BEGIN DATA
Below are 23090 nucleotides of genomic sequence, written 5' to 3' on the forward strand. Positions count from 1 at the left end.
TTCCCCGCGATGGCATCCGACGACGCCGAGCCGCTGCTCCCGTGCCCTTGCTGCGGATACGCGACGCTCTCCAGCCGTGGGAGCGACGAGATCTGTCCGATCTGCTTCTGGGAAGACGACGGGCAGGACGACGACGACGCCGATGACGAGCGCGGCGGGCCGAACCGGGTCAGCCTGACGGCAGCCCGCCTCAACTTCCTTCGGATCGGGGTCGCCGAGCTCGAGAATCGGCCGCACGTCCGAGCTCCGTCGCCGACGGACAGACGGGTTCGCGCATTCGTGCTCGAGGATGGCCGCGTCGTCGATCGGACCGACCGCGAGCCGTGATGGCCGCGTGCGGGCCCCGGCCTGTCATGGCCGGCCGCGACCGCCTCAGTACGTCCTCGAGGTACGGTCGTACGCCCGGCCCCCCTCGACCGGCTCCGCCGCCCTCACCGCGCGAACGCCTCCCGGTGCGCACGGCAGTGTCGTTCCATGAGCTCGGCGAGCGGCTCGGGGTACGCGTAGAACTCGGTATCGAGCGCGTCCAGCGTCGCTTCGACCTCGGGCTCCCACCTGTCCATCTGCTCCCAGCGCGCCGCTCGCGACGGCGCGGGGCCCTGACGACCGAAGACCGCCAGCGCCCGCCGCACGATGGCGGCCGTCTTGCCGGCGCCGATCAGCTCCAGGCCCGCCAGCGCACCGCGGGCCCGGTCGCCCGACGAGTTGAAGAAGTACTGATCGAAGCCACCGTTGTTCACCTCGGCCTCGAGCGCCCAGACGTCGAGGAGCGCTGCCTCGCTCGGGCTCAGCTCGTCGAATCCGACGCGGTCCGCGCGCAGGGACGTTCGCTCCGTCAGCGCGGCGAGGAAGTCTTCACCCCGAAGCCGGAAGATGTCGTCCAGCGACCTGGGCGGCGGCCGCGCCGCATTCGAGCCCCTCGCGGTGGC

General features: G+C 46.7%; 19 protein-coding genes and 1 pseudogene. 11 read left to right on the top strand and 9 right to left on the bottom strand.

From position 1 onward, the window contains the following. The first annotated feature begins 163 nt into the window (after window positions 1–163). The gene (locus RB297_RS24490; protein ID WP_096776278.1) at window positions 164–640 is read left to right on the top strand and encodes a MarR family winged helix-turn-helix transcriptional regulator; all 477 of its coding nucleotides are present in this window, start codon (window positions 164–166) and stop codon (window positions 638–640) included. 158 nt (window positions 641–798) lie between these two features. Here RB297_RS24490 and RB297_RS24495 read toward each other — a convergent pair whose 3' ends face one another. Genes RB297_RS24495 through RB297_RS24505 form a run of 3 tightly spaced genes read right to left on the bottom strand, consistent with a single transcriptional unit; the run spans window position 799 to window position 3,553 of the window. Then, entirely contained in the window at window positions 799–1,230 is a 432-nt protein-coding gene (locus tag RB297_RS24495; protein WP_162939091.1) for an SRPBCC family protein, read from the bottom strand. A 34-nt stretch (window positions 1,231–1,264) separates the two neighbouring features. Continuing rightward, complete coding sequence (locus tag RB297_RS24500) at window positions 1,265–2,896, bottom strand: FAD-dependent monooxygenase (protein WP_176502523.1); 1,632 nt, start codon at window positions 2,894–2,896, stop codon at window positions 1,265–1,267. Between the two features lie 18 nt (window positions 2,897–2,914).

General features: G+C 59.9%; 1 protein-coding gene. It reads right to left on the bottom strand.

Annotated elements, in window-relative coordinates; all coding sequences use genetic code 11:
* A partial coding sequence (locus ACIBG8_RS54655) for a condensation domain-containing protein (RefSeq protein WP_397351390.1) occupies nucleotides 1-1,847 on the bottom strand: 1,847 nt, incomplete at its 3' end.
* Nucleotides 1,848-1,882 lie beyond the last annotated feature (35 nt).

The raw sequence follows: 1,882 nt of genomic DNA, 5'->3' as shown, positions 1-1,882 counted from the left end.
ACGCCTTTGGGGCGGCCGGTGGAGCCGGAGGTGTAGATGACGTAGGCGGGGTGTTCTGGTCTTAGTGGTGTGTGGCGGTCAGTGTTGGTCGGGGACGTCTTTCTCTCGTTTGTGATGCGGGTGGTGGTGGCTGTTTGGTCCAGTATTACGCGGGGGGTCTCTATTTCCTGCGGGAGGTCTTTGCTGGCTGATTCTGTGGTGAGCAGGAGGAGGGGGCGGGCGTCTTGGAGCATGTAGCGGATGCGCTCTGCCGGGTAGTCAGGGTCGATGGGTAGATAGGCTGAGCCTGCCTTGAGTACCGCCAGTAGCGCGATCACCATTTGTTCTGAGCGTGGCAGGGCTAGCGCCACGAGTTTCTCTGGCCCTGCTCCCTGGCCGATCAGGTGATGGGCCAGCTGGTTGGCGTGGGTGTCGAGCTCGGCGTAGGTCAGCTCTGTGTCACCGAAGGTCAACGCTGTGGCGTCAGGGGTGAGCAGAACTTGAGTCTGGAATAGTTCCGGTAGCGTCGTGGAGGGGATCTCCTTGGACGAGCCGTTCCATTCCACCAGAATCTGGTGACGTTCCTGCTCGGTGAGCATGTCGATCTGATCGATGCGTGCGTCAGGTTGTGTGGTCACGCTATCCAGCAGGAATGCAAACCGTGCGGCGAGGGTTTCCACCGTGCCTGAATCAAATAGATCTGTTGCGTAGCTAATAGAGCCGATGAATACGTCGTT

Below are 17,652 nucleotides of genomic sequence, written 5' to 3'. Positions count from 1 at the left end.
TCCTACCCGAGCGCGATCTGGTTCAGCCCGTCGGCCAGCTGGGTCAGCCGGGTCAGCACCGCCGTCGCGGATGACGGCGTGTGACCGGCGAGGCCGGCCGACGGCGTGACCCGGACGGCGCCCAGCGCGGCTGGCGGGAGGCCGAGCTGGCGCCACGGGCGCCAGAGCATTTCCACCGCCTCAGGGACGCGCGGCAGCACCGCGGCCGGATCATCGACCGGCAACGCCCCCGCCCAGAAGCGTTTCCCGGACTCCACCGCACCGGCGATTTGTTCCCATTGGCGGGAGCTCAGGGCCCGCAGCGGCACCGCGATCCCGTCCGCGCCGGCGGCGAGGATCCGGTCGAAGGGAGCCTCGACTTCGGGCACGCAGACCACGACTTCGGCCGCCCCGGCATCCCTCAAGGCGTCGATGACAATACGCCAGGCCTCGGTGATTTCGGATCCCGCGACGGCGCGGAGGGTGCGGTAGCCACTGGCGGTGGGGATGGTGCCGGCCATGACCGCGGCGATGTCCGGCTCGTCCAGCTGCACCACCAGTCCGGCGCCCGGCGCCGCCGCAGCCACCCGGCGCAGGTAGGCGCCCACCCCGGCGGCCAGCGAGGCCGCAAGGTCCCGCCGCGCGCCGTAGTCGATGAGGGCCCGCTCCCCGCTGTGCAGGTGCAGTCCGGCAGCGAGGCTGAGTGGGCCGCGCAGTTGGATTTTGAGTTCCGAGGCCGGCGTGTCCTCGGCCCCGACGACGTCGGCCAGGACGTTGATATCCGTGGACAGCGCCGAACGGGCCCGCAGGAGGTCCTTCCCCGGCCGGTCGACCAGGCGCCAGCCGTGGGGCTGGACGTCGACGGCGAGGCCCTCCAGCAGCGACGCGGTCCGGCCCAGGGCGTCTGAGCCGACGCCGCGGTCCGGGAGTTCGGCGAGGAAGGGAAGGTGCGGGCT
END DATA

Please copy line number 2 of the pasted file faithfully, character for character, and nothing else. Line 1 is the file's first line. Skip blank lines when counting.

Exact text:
TTCCCCGCGATGGCATCCGACGACGCCGAGCCGCTGCTCCCGTGCCCTTGCTGCGGATACGCGACGCTCTCCAGCCGTGGGAGCGACGAGATCTGTCCGATCTGCTTCTGGGAAGACGACGGGCAGGACGACGACGACGCCGATGACGAGCGCGGCGGGCCGAACCGGGTCAGCCTGACGGCAGCCCGCCTCAACTTCCTTCGGATCGGGGTCGCCGAGCTCGAGAATCGGCCGCACGTCCGAGCTCCGTCGCCGACGGACAGACGGGTTCGCGCATTCGTGCTCGAGGATGGCCGCGTCGTCGATCGGACCGACCGCGAGCCGTGATGGCCGCGTGCGGGCCCCGGCCTGTCATGGCCGGCCGCGACCGCCTCAGTACGTCCTCGAGGTACGGTCGTACGCCCGGCCCCCCTCGACCGGCTCCGCCGCCCTCACCGCGCGAACGCCTCCCGGTGCGCACGGCAGTGTCGTTCCATGAGCTCGGCGAGCGGCTCGGGGTACGCGTAGAACTCGGTATCGAGCGCGTCCAGCGTCGCTTCGACCTCGGGCTCCCACCTGTCCATCTGCTCCCAGCGCGCCGCTCGCGACGGCGCGGGGCCCTGACGACCGAAGACCGCCAGCGCCCGCCGCACGATGGCGGCCGTCTTGCCGGCGCCGATCAGCTCCAGGCCCGCCAGCGCACCGCGGGCCCGGTCGCCCGACGAGTTGAAGAAGTACTGATCGAAGCCACCGTTGTTCACCTCGGCCTCGAGCGCCCAGACGTCGAGGAGCGCTGCCTCGCTCGGGCTCAGCTCGTCGAATCCGACGCGGTCCGCGCGCAGGGACGTTCGCTCCGTCAGCGCGGCGAGGAAGTCTTCACCCCGAAGCCGGAAGATGTCGTCCAGCGACCTGGGCGGCGGCCGCGCCGCATTCGAGCCCCTCGCGGTGGC